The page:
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(1) The Organisation of Thought, Educational and Scientific (2) The Human Worth of Rigorous Thinking: Essays and Addresses

Nature volume 100, pages 321322 (27 December 1917) | Download Citation

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Abstract

THESE two collections of essays and addresses by Prof. Whitehead and Prof. Keyser contain much matter of considerable interest to the large number of persons Who are at present occupying themselves with the consideration of the many difficult questions connected with educational reconstruction. Distinguished scientific, or literary, specialists are not always, perhaps not often, trustworthy guides in educational affairs. Their absorption in a special line of thought is apt to produce in them a bias in regard to the relative values of different branches of study, destructive of that keen sense of proportion which a sound educationist must possess. The specialist is apt to live in a sub-universe of his own, without troubling himself much about the social value of his study or its relations with other parts of the world” of thought and action. Even in the teaching of his own subject the specialist not infrequently finds it difficult sufficiently to distinguish between that instruction which is directed to special training” and that which is appropriate for forming part of a scheme of liberal education. However, when a specialist has sufficient breadth of mind to enable him to overcome the temptations incidental to his own occupation, he is frequently able to make contributions to educational thought which exhibit an insight greater than is possessed by many of those who approach the problem of education without those advantages which accrue from a profound study of some one department of knowledge.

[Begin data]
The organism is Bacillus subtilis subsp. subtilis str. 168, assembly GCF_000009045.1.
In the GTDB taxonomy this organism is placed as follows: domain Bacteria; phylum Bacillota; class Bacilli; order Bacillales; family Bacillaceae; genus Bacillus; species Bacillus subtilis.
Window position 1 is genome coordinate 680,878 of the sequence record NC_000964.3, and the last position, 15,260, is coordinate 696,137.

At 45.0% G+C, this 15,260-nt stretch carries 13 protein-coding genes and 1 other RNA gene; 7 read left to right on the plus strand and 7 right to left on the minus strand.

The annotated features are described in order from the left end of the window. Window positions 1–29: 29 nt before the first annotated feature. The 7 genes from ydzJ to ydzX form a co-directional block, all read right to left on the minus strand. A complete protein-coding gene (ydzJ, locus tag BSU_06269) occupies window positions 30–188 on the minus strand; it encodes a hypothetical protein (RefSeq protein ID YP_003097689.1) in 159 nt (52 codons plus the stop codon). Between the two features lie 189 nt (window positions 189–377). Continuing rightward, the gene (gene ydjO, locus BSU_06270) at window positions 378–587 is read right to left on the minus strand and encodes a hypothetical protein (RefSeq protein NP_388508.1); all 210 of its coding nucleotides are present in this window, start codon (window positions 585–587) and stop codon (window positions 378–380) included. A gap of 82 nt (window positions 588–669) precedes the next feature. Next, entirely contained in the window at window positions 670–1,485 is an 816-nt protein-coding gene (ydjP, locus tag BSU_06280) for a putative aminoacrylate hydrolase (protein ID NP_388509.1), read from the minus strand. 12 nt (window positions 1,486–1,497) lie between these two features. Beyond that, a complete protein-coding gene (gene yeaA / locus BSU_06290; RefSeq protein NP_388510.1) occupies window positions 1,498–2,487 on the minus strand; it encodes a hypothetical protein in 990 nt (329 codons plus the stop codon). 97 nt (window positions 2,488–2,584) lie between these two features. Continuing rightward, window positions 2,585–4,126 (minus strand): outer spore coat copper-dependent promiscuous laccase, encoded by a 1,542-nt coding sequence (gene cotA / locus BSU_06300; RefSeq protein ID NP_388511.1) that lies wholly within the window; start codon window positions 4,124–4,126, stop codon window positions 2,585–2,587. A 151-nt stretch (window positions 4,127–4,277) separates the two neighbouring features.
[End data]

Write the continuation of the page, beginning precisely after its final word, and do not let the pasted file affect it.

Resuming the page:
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DOI

https://doi.org/10.1038/100321a0

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